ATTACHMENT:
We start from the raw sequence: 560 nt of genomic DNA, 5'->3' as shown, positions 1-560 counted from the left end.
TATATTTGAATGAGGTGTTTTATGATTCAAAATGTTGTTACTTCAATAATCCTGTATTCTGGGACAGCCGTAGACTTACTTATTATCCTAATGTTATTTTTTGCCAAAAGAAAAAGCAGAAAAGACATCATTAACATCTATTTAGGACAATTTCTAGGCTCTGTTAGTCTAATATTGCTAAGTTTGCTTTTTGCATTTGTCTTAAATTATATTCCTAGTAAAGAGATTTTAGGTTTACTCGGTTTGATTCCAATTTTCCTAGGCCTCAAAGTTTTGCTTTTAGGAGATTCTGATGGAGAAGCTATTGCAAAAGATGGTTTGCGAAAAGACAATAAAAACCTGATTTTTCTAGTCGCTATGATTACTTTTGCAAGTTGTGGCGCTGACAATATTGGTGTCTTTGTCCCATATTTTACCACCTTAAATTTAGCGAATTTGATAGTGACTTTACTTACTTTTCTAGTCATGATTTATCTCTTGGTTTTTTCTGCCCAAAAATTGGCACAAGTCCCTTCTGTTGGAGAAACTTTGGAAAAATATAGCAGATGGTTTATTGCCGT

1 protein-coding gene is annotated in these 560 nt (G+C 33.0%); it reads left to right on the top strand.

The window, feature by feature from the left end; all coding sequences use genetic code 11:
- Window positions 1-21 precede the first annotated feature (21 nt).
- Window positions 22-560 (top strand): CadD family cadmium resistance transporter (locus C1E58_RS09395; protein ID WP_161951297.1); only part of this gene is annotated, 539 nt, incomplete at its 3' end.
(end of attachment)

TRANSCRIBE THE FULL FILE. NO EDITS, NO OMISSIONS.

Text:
We start from the raw sequence: 560 nt of genomic DNA, 5'->3' as shown, positions 1-560 counted from the left end.
TATATTTGAATGAGGTGTTTTATGATTCAAAATGTTGTTACTTCAATAATCCTGTATTCTGGGACAGCCGTAGACTTACTTATTATCCTAATGTTATTTTTTGCCAAAAGAAAAAGCAGAAAAGACATCATTAACATCTATTTAGGACAATTTCTAGGCTCTGTTAGTCTAATATTGCTAAGTTTGCTTTTTGCATTTGTCTTAAATTATATTCCTAGTAAAGAGATTTTAGGTTTACTCGGTTTGATTCCAATTTTCCTAGGCCTCAAAGTTTTGCTTTTAGGAGATTCTGATGGAGAAGCTATTGCAAAAGATGGTTTGCGAAAAGACAATAAAAACCTGATTTTTCTAGTCGCTATGATTACTTTTGCAAGTTGTGGCGCTGACAATATTGGTGTCTTTGTCCCATATTTTACCACCTTAAATTTAGCGAATTTGATAGTGACTTTACTTACTTTTCTAGTCATGATTTATCTCTTGGTTTTTTCTGCCCAAAAATTGGCACAAGTCCCTTCTGTTGGAGAAACTTTGGAAAAATATAGCAGATGGTTTATTGCCGT

1 protein-coding gene is annotated in these 560 nt (G+C 33.0%); it reads left to right on the top strand.

The window, feature by feature from the left end; all coding sequences use genetic code 11:
- Window positions 1-21 precede the first annotated feature (21 nt).
- Window positions 22-560 (top strand): CadD family cadmium resistance transporter (locus C1E58_RS09395; protein ID WP_161951297.1); only part of this gene is annotated, 539 nt, incomplete at its 3' end.